Based on our research and inspection experience, the use of aluminum wire should not be a reason to avoid buying a house. There are, however, some cautions about aluminum wire that should be discussed with potential buyers.
Many consumer advocates recommend an independent inspection during various phases of the construction process. An independent inspector who works directly for the homebuyer will add considerable peace of mind and can help when problems arise.
Cooling systems can be a major concern for most people because they are complicated and expensive. Understanding how these systems are intended to work can help buyers and sellers keep their cool during negotiations.
Exterior Insulation and Finish System (EIFS) is a synthetic stucco cladding material that has been installed on residential and commercial buildings nationwide over the past 25 years. EIFS cladding performs well when installed and maintained according to the manufacturer’s specifications. However, serious damage can occur to buildings when EIFS is not properly installed and maintained.
You may hear the term“expansive soil” which simply means that as the soil gets wet it increases in volume and as it dries is decreases in volume. Our common sense approach for foundation issues involves monitoring the area in question before taking the steps to spend thousands of dollars on what could be an unnecessary repair.
Past manufacturer, field and lab testing on Federal Pacific Electric (FPE) "Stab-Lok" panels have established that the panels and breakers have a significant failure rate. Failure to trip properly with overload and short-circuiting, are the basic safety defects of this type panel. In over one-third of the panels tested, breakers would not trip when overloaded.
Knob and tube wiring was installed in homes until the 1940's. Knob and tube wiring was used before WW II because homes did not require as many circuits or as much power as we need today. It was typically used with 30 or 60-amp service. Today's home is usually built with 200-amp service.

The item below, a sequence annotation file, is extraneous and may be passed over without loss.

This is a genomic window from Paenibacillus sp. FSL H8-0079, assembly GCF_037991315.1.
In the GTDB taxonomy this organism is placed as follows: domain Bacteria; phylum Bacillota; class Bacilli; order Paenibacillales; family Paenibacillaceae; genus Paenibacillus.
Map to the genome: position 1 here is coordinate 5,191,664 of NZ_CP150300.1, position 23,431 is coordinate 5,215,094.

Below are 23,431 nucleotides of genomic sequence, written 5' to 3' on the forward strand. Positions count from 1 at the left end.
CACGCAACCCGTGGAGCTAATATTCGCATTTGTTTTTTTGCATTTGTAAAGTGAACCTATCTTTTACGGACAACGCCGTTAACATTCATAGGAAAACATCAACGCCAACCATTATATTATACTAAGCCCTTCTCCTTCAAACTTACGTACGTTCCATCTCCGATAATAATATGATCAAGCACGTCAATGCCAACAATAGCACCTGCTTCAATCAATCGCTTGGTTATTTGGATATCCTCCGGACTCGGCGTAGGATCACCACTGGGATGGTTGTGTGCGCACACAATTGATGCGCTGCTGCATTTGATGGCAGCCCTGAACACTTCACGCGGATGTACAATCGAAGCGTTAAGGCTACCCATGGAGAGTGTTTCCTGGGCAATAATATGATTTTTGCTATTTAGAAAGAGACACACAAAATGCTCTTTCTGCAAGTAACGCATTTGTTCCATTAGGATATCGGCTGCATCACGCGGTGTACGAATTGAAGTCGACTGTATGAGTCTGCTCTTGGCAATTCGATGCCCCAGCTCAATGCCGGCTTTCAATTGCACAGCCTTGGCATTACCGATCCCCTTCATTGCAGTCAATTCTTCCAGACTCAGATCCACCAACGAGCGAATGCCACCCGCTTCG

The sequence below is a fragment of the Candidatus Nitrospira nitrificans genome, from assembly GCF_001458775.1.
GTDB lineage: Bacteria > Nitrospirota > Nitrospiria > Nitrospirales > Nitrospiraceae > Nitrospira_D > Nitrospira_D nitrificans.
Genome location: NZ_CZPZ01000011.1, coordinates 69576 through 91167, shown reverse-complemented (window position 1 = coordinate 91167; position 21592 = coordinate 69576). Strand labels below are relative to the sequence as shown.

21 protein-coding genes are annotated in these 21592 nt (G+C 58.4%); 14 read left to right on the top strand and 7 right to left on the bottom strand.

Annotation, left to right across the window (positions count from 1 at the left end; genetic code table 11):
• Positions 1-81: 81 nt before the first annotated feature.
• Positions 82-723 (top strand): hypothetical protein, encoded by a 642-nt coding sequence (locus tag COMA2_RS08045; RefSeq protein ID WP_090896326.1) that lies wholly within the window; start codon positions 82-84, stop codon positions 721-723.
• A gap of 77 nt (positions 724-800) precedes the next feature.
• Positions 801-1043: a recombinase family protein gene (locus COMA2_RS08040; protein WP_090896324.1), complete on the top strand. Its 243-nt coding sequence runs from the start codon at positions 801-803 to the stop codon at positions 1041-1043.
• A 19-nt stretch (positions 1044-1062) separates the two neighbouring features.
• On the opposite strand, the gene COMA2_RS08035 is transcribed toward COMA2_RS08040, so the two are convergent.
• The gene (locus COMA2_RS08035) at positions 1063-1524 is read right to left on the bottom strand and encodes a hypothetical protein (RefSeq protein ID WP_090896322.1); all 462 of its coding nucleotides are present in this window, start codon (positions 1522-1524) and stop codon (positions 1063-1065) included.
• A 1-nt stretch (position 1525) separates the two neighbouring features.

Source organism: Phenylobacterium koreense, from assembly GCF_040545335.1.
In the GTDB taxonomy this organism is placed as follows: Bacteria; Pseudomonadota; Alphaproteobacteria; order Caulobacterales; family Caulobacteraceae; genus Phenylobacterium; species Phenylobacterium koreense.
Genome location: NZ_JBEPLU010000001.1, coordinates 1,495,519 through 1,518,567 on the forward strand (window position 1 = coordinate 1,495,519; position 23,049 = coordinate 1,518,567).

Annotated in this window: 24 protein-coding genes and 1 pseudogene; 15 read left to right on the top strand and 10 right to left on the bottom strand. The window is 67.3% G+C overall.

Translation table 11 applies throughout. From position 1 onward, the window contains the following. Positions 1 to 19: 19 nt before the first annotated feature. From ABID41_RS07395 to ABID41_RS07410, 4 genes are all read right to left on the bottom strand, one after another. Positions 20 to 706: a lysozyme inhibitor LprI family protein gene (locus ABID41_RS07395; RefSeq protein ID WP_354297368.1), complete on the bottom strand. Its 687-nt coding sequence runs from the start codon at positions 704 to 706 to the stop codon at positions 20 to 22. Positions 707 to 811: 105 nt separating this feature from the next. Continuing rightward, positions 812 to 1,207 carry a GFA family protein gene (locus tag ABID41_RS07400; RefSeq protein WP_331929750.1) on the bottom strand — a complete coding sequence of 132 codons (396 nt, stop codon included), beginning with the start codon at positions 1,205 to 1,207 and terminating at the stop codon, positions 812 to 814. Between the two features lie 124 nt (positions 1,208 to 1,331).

Just a few short months ago it was a seller’s market -- quick turnover and multiple offers were not uncommon. In today’s market, buyers have the opportunity to be choosy and are looking for homes in pristine condition. Having a property thoroughly inspected before it goes on the market may be a smart strategy.
Since radon is here to stay and it is a health risk we, as professionals, want to help our clients understand radon and their options. Radon has existed since the beginning of time and occurs in the ground naturally from the breakdown in uranium in the soil. The colorless, odorless gas that is drawn into our homes through cracks in the foundation and is undetectable to humans. According to the Environmental Protection Agency (EPA) high radon can be found in homes in all 50 states.
On-site sewage treatment systems (commonly known as septic systems) typically have a sewage tank and a drain field which are installed below grade. Effluent (liquids) runs from the tank into the drain field. Today, tanks are normally made of concrete or fiberglass and are either septic tanks or aerated tanks
While a masonry wall is the first line of defense against water penetration, it can leak. Masonry is porous and can absorb moisture in extreme weather conditions. Weep holes are the exit port for the drainage cavity behind the masonry wall.